Two parent birds have nested successfully early this year and have produced two chicks. The first one being observed on 24th April - a tiny object bobbing about like a dark animated cork on the 2nd Meadow Pool, and the second within a couple of days. In previous years they have had some degree of success but later on in the Summer after earlier failures. The success of this brood we might attribute to the warm days of March which we had this year.
Now, as we report some 12 days later, these chicks are about three times their original size already and are actively swimming, diving and feeding themselves to some degree, with both adults in close attendance … their solicitous whinnying calls evidence of their good parenting. These secretive little birds are, indeed, a pleasure to watch.
The scene at present being enhanced by a small brood of Moorhen and they all seem to get on quite amicably. So would it be too much to hope for a second brood of Grebe this year, to delight and sustain us as we while away the weary days of Summer, lulled by the song of the Willow, Sedge, Garden, Blackcap, Whitethroat, Grasshopper and Chiffchaff on the Reserve in daylight and in the evening, Barn Owl and Tawny hooting, with a chorus of Natterjacks; perhaps a late Curlew or Green Plover calling, momentarily disturbed by the presence of a Roe Deer or scuffling Badger - taking us through the dark hours.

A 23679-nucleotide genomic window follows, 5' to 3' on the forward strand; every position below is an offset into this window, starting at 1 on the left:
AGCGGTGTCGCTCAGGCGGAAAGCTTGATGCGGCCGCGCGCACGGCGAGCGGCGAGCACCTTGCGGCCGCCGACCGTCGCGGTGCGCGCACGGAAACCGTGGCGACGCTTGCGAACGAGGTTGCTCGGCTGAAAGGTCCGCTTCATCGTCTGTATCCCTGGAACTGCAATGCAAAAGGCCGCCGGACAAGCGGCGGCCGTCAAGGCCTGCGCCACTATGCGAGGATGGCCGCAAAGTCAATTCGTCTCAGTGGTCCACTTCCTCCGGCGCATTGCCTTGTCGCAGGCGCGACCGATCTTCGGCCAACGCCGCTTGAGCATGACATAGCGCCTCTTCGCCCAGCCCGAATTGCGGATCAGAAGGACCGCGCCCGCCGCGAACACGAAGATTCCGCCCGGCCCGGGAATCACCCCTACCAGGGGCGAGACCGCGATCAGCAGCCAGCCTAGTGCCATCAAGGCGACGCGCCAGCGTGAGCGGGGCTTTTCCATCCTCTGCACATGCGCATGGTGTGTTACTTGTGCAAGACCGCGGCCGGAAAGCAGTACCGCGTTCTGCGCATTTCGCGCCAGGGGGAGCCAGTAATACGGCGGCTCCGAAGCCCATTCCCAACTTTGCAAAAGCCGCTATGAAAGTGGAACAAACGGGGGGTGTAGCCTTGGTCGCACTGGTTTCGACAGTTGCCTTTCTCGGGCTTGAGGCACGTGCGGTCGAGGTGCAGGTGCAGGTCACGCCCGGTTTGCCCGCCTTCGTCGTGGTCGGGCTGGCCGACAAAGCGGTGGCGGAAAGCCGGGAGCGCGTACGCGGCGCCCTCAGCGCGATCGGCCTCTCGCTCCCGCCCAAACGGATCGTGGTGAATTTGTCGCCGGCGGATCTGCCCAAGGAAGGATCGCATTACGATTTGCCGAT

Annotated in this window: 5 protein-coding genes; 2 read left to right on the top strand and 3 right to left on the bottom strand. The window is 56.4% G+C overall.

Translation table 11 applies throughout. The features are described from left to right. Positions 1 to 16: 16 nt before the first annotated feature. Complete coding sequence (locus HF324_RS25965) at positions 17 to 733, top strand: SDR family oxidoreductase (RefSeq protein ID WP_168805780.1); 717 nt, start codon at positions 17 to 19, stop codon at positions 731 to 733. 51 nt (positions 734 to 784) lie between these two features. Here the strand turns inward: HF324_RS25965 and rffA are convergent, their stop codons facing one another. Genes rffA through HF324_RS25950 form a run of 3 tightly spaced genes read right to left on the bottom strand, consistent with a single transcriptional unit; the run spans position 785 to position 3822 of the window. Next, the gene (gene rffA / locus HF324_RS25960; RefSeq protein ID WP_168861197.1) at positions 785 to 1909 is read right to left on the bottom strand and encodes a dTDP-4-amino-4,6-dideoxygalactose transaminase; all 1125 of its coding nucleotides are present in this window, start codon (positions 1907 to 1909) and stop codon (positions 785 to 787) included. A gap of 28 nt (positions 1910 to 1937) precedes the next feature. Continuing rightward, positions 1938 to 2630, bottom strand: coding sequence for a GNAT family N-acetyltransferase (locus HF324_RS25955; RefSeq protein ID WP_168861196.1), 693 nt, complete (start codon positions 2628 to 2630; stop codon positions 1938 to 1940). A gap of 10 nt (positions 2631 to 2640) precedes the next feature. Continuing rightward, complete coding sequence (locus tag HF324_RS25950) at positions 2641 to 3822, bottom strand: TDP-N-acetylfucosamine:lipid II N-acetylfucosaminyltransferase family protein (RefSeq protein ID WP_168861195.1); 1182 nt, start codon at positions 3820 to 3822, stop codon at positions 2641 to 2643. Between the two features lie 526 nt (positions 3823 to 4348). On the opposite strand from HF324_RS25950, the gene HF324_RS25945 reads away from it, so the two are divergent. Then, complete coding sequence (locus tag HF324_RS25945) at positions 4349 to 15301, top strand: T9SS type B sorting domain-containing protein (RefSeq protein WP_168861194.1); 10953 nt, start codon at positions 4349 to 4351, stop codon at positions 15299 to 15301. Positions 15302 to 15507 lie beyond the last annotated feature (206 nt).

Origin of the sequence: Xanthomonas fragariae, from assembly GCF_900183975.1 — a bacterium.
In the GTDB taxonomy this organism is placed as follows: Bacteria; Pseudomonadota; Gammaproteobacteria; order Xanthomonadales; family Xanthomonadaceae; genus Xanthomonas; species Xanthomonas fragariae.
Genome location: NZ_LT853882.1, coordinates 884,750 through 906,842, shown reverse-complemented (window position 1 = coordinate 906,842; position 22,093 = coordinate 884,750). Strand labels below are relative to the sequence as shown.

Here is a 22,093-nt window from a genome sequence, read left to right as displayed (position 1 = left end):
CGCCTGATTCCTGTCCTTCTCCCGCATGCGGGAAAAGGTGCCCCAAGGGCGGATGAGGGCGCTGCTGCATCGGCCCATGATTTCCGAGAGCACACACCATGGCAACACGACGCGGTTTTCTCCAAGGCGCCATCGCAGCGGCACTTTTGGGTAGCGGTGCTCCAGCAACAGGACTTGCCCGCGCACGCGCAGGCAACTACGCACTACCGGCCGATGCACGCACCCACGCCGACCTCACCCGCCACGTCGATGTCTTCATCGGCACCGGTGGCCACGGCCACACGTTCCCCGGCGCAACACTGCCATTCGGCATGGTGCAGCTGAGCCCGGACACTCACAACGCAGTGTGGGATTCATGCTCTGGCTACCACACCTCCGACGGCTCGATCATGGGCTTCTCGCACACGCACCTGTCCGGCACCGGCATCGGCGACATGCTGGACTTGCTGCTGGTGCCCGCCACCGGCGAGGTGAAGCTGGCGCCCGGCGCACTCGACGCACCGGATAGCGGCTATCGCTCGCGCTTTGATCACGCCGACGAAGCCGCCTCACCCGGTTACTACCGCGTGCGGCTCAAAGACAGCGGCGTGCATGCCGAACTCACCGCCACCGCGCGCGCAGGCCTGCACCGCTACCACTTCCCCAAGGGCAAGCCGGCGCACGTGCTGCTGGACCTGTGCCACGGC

There are hardly any hours of the 24 when one does not hear some call or other … and here in the North, when Summer reaches its height, it never really becomes totally dark!
Little Grebe gathering weed for nest building and repairing - 4th April 2012
Little Grebe and first Chick, 24th May 2012
Video of Adult Little Grebe feeding two chicks, 6th May 2012
Moorhen with one of this year's brood - 6th May 2012.
Willow Warbler singing from Lonning hedge - 6th May 2012